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US-Russian Scientists Relieved at Academy Reform Concessions

© RIA Novosti . Alexey NaumovRussian Academy of Sciences
Russian Academy of Sciences - Sputnik International
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Prominent US-based Russian scientists breathed a sigh of relief Friday after a Kremlin-backed bill to reform the Russian Academy of Sciences was stripped of an option that included the academy’s possible “liquidation” and appeared to give scientists more of a say in the institution’s future.

WASHINGTON, July 5 (By Carl Schreck for RIA Novosti) – Prominent US-based Russian scientists breathed a sigh of relief Friday after a Kremlin-backed bill to reform the Russian Academy of Sciences was stripped of an option that included the academy’s possible “liquidation” and appeared to give scientists more of a say in the institution’s future.

“I didn’t understand such maniacal drive to change everything overnight, and fortunately it didn’t happen,” Roald Sagdeev, former head of the Soviet Institute for Space Research and now a professor at the University of Maryland, told RIA Novosti on Friday.

Sagdeev was among 11 Russian scientists in the United States and Europe who signed a statement last week expressing concern over the Russian government’s alleged failure to consult the scientific community before announcing its planned overhaul of the academy.

The academy’s presidium said the planned reform would cripple Russian science by handing control over to government bureaucrats with no scholarly experience and whose chief interest is in seizing the academy’s assets.

But lawmakers appear to have made concessions to the scientists following a meeting between Russian President Vladimir Putin and the academy’s president-elect Vladimir Fortov.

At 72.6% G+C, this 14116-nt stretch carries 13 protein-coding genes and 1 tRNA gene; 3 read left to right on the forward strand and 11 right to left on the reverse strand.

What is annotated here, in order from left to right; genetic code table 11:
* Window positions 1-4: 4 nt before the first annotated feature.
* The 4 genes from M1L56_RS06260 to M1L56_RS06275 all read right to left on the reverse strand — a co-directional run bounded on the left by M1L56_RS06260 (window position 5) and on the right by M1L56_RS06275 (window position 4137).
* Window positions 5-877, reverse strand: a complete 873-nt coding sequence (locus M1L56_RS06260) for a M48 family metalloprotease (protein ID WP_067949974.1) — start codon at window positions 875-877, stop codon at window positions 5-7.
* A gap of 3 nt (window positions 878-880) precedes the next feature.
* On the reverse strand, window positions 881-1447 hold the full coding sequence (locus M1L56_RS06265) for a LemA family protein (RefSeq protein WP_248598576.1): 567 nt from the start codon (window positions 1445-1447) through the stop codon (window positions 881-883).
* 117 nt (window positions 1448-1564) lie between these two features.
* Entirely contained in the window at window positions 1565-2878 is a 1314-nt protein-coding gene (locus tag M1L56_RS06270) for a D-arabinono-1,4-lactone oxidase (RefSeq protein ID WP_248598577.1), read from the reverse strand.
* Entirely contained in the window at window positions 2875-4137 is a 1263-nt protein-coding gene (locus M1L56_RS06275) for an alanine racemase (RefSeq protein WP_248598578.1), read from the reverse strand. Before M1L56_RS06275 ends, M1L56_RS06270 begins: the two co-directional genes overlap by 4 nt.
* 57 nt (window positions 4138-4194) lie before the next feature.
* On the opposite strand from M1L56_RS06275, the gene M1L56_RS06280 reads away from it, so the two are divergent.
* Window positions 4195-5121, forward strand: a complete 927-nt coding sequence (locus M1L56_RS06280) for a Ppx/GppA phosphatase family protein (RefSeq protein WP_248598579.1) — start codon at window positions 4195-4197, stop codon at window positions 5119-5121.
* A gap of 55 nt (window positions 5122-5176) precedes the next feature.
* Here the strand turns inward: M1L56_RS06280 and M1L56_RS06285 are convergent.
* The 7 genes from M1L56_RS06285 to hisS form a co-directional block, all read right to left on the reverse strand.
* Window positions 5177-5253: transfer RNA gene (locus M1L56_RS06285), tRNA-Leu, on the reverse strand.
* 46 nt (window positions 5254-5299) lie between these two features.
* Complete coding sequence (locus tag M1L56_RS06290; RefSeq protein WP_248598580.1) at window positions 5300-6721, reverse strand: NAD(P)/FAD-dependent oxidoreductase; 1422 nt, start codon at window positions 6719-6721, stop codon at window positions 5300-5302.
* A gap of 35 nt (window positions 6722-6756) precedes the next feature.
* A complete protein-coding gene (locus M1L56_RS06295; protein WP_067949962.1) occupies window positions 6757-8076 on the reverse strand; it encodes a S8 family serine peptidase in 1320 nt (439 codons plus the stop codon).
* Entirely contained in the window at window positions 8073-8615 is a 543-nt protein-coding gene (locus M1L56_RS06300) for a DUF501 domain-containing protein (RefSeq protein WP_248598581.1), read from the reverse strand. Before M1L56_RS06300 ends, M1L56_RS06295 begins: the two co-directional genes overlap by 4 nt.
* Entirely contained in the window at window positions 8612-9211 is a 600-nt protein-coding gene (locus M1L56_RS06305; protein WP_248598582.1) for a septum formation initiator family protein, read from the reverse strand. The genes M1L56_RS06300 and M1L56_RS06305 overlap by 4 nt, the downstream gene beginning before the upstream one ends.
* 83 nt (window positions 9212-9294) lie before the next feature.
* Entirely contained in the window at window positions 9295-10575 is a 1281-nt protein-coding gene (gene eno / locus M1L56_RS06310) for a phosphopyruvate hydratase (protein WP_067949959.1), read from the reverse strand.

In a second reading Friday, Russia’s lower house of parliament passed a bill excluding the option in an earlier version to “liquidate” the academy altogether and placing Fortov atop a new agency to manage the academy’s property.

The bill will now be tabled until an expected third reading by Russian lawmakers next fall.

Vladimir Shiltsev, the Russian-born director of the accelerator physics center at the Fermi National Accelerator Laboratory outside Chicago, told RIA Novosti that lawmakers’ apparent willingness to consult with scientists about the academy’s future a positive development after the “out-of-the-blue” announcement of the overhaul on June 27.

“All of us want to see the Russian scientific community healthy, flourishing and in good shape,” Shiltsev told RIA Novosti. “And if it is reformed, that it is reformed for the better, not for the worse.”

The discussions of the reform should address how to effectively get resources directly into the hands of scientists conducting research, including moving toward a US-style system where research teams secure funding through grants, Shiltsev said.

Artem Oganov, a prominent scientist in the field of crystallography at Stony Brook University in New York, told RIA Novosti that he is “happy” with the development because while the academy is “very ill and largely dysfunctional, it can and should be reformed, not killed as proposed” by the original bill.

Russian science has much to learn from the United States, including “strong internationalism and competitiveness,” Oganov said, though he warned about simply copying certain aspects of the US scientific community when examining reforms.

“US grant and tenure systems, and general bureaucracy, have many evil sides,” Oganov said.

Sagdeev, the former Soviet space research chief, was among dozens of Russian scientists to sign a letter to Putin and other senior Russian officials stating that they will refuse to be members of the academy if it were overhauled as envisioned under the original draft law.

He praised the Russia-based signatories for standing up for their principles, saying they stood to lose more than many of their colleagues abroad who have tenure and permanent employment not linked to political winds in Moscow.

“I can only say I admire their courage,” Sagdeev told RIA Novosti.

Whether he and his fellow signatories will make good on their promise to quit the academy depends on the final text of the law, he added.

“We have to wait for the final language,” Sagdeev said.

 

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